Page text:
A disadvantage of all these compounds is that during the processing the SMA thus protected against decomposition will stick to the processing equipment such as extruders, injection moulding machines and rolls and the processing of SMA-containing moulding compound is thus impeded to a high degree. Moreover, as a result of this, corrosion may occur in the processing equipment in which SMA is processed. Applicant has found that by adding lubricants these phenomena cannot be avoided.
The object of the invention is to obtain a thermoplastic moulding compound based on a copolymer of an alkenyl-aromatic monomer and an unsaturated dicarboxylic anhydride that does not show the said disadvantages.
According to the invention a thermoplastic moulding compound is prepared on the basis of a copolymer of an alkenyl-aromatic monomer and an unsaturated dicarboxylic anhydride characterized in that the moulding compound consists of a mixture of:
A. at least 95% (wt) of a copolymer consisting of:
1. 50-95 moles % styrene and/or α-methylstyrene,
2. 50-5 moles % unsaturated dicarboxylic anhydride; and
B. at most 5% (wt) of an phosphite with the general formula of ##STR2## where R represents hydrogen or the residue of an alkyl, cycloalkyl, aryl, alkaryl or aralkyl, while the R substituents need not to be the same and may contain heteroatoms.
These organic phosphites are applied in an efficient amount of 5% (wt) at most, preferably an amount ranging from 0.1% (wt) to 2.0% (wt) is used.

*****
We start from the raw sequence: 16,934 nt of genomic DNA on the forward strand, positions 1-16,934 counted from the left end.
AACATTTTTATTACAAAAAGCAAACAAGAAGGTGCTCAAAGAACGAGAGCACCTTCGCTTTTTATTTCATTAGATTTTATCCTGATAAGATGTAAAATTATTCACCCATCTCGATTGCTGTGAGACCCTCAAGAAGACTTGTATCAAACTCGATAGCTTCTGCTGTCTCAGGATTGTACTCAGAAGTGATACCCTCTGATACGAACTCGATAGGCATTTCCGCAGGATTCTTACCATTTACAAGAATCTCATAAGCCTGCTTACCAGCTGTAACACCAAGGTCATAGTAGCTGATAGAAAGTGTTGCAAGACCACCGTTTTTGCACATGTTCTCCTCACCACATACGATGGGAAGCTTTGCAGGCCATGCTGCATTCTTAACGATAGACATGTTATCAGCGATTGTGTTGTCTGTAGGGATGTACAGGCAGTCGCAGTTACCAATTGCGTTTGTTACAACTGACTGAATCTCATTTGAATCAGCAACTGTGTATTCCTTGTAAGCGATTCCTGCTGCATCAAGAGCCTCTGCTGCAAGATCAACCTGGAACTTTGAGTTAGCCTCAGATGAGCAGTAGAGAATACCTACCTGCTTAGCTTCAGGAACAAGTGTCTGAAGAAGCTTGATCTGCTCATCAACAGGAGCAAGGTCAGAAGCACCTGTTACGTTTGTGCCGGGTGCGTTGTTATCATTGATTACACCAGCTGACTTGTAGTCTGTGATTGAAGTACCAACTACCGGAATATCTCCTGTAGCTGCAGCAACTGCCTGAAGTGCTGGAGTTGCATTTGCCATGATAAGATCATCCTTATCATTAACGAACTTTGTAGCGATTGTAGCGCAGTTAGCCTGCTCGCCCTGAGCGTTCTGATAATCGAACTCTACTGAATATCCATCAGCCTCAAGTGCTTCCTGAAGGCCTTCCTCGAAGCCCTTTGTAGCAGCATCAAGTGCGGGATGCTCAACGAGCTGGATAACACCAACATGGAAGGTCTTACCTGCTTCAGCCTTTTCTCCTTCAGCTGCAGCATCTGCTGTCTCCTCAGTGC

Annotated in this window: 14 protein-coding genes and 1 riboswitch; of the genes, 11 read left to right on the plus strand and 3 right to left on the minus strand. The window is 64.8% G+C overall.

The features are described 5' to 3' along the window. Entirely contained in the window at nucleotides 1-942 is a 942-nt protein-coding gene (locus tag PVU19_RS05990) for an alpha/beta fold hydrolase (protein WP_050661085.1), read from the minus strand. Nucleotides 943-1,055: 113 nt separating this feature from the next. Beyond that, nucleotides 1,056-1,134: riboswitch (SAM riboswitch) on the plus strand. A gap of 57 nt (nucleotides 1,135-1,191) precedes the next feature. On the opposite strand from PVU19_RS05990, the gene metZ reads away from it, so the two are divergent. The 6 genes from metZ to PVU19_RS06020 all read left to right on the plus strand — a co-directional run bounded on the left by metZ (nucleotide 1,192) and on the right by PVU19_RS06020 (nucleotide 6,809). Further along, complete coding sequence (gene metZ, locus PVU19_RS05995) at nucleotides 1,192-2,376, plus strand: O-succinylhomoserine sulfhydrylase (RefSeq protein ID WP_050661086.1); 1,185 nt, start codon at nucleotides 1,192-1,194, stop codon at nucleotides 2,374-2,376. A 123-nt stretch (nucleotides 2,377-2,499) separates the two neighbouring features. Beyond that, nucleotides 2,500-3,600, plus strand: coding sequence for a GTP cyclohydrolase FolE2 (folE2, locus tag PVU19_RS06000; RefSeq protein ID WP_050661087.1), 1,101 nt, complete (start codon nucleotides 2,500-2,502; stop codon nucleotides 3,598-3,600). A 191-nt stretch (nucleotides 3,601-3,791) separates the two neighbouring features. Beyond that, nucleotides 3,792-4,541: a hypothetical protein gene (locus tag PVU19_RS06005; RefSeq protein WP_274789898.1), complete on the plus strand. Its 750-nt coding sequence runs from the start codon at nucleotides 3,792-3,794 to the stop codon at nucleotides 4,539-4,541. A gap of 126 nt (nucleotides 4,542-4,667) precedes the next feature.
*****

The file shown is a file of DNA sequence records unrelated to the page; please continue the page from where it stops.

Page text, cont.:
Surprisingly it has been found that addition of these phosphites to SMA-containing moulding compounds not only checks the decomposition of SMA, but also prevents the moulding compound from getting stuck to the processing equipment and consequently reduces corrosion to a high degree.
Examples of inorganic and organic phosphites are compounds such as isooctyldiphenylphosphite, trinonylphenylphosphite, diphenyldecylphosphite, triphenylphosphite, phenyldidecylphosphite, tridodecylphosphite, bis(2,4-di-t-butyl)pentaerythritoldiphosphite, tris-(2,4-di-tert-butylphenyl)phosphite, distearyl-pentaerythritol-di-phosphite, tetratridecyl-[1,1-bis-(5-tert-butyl-4-hydroxy-2-methylphenyl)-butane]-di-phosphite, phosphorous acid, di-stearyl-mono(2-hydroxytriacontanol)-sorbitol-trisphosphite, tris-[2-tert-butyl-4-thio-(2'-methyl-4'-hydroxy-5'-tert-butyl)-phenyl-5-methyl]-phenylphosphite and di-(2,4-di-nonylphenyl)phosphite or mixtures hereof. Preference is given to the use of isooctyldiphenylphosphite, phosphorous acid, trinonylphenyl-phosphite and di-(2,4-dinonylphenyl)-nonylphenylphosphite.
The alkenyl-aromatic monomers that can be used in the process according to the invention are styrene or α-methylstyrene.
The unsaturated dicarboxylic anhydrides that can be used in the process according to the invention, in addition to maleic anhydride, are chloromaleic anhydride, dichloromaleic anhydride, citraconic anhydride, itaconic anhydride, phenylmaleic anhydride, aconitic anhydride and mixtures of these. Preference is given to the use of maleic anhydride.
Moulding compounds prepared according to the invention are suitable for many uses. Thus many articles can be produced from these, such as for instance dashboards for motor cars and boxes and casings for electronic and domestic apparatuses.
The invention is further elucidated by means of the following examples and comparative experiments without being limited thereto.
To a mixing roll consisting of two rollers with a diameter of 80 mm and a width of 200 mm with a friction of 1:1.2 were added:
100 grammes SMA (MA-content of 18-33%)
1 gramme polyethylene wax (Allied Chem., Grade AC 316).
To these certain amounts of different phosphites were added.
Subsequently the components were mixed on the mixing roll for 10 minutes at a temperature of 200° C. and a speed of 35 rpm.
In these examples the effects of the different phosphites on the amount of CO2 released and the adhesion on the roller were examined.